COMBS, Justice. Diehl Pump and Supply Company recovered judgment in the amount of $607.20 against the Louisville Extension Water District for labor and materials furnished the District. Several grounds are urged for reversal, but we consider it necessary to discuss only one of them.
The District was created under Chapter 74, Kentucky Revised Statutes. KRS 74.020 provides for the appointment of three commissioners who constitute the governing body of the District. KRS 74.070 provides: '* * * The commission shall be a body corporate for all purposes, * * *.' Such a district, therefore, is a political subdivision and in the execution of contracts with third parties must observe the same formalities required of counties and municipalities.
The Diehl Company contends Mr. Murphy, one of the three District Commissioners, requested, by telephone, that the labor and materials be furnished. Murphy denies he made such a request, but it appears that the telephone call could have been made by another person in his office. We will assume, for the purpose of this opinion, that the materials and services were furnished at the request of Commissioner Murphy. That poses the question whether he had authority to make an enforceable contract for the District. This Court has repeatedly held that one contracting with a political subdivision does so at his peril, unless the contract is executed in the manner provided by statute.
In the case of District of Highlands v. Michie, 107 S.W. 216, 217, 32 Ky.Law Rep. 761, the Court had for consideration a claim for an attorney's fee by an attorney who had performed legal services for the District at the request of one or more of the district trustees. In holding that the District was entitled to a peremptory instruction, it was said: '* * * The plaintiff stated in his own testimony that he had no contract with the municipality to perform the services for the value of which he sued, except a conversation with one or more of the trustees. He does not pretend that the trustees acted, or undertook to act, as an official body in employing him to perform the special services upon which he bases his claim to recover in this case. * * * it was incumbent upon him, in order to recover, to show a duly authorized contract of employment by the municipality. The trustees of a city or other municipal corporation may not, in their individual capacity, employ counsel to represent it in litigation; nor does the fact that an attorney renders services to a municipal corporation entitle him to recover for such services under an implied contract. * * *'
In the case of City of Princeton v. Princeton Electric Light & Power Co., 166 Ky. 730, 179 S.W. 1074, 1079, it was said: '* * * The persons who contract with municipal corporations must, at their peril, know the rights and powers of the officers of such municipalities to make contracts and the manner in which they must make them. Any other rule would destroy all the restrictions which are thrown around the people of municipalities for their protection by the statute laws and the Constitution, and would render abortive all such provisions. The rule in certain instances may be harsh, but no other is practical.'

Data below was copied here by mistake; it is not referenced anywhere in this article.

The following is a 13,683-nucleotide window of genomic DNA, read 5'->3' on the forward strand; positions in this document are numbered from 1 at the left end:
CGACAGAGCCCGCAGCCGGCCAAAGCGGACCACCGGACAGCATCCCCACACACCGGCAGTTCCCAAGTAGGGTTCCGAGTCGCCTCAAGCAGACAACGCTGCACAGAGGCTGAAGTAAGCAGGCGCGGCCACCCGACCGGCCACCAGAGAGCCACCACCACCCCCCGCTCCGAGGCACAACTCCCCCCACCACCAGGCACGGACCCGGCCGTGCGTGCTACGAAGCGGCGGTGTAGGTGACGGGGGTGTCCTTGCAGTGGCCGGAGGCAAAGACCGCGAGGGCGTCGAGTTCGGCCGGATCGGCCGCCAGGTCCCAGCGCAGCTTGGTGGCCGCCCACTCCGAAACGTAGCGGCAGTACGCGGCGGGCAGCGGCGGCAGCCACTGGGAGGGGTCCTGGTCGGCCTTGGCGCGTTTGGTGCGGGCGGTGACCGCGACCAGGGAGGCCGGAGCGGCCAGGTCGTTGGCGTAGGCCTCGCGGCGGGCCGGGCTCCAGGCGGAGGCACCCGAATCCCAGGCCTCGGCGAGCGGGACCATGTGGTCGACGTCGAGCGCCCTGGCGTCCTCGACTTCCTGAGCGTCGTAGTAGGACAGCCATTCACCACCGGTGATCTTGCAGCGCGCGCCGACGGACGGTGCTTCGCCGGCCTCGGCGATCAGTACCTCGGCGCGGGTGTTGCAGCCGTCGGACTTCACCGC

To the same effect are Jameison v. City of Paducah, 195 Ky. 71, 241 S.W. 327, and Floyd County v. Owego Bridge Company, 143 Ky. 693, 137 S.W. 237.
It is also contended that since the District received the benefits from the materials and services furnished by the Company, the law will imply a promise to pay. The cases cited above hold to the contrary. In the case of City of Princeton v. Princeton Electric Light & Power Company, 166 Ky. 730, 179 S.W. 1074, 1079, this court said: '* * * The law does not imply any obligation or promise upon the part of a municipal corporation to pay on account of having received benefits. The only powers such a corporation has arise from the laws creating it, and the municipality cannot be bound by the contracts of its officers which they have no power to make; and if the municipality receives benefits under such void contracts, the law does not raise any promise to pay for the benefits.'
Also see the City of Covington v. Hallam & Myers, 16 Ky.Law Rep. 128.
It is also argued for the Company that the materials and services were furnished during an emergency, and that by reason of such emergency the request by one of the three Commissioners constituted a valid contract for the District. It is unnecessary for us to decide whether the rule would be different in case of an emergency, because the record fails to establish that any emergency existed. The work done consisted of repairs to two electric motors used by the District in the operation of water pumps. The District had not, at that time, commenced to furnish water to the general public and water on hand was used mainly for the purpose of testing water lines already laid. It is also established that the District had a water reserve sufficient to serve its purposes for a period of ten to twenty days.
There is no contention the Company's bill is excessive, or that the work was not done in a satisfactory manner. We are forced to the conclusion, however, that there is no enforceable contract upon which the Company can recover. The court should have directed the jury to find for the District.
The judgment is reversed for proceedings consistent with this opinion.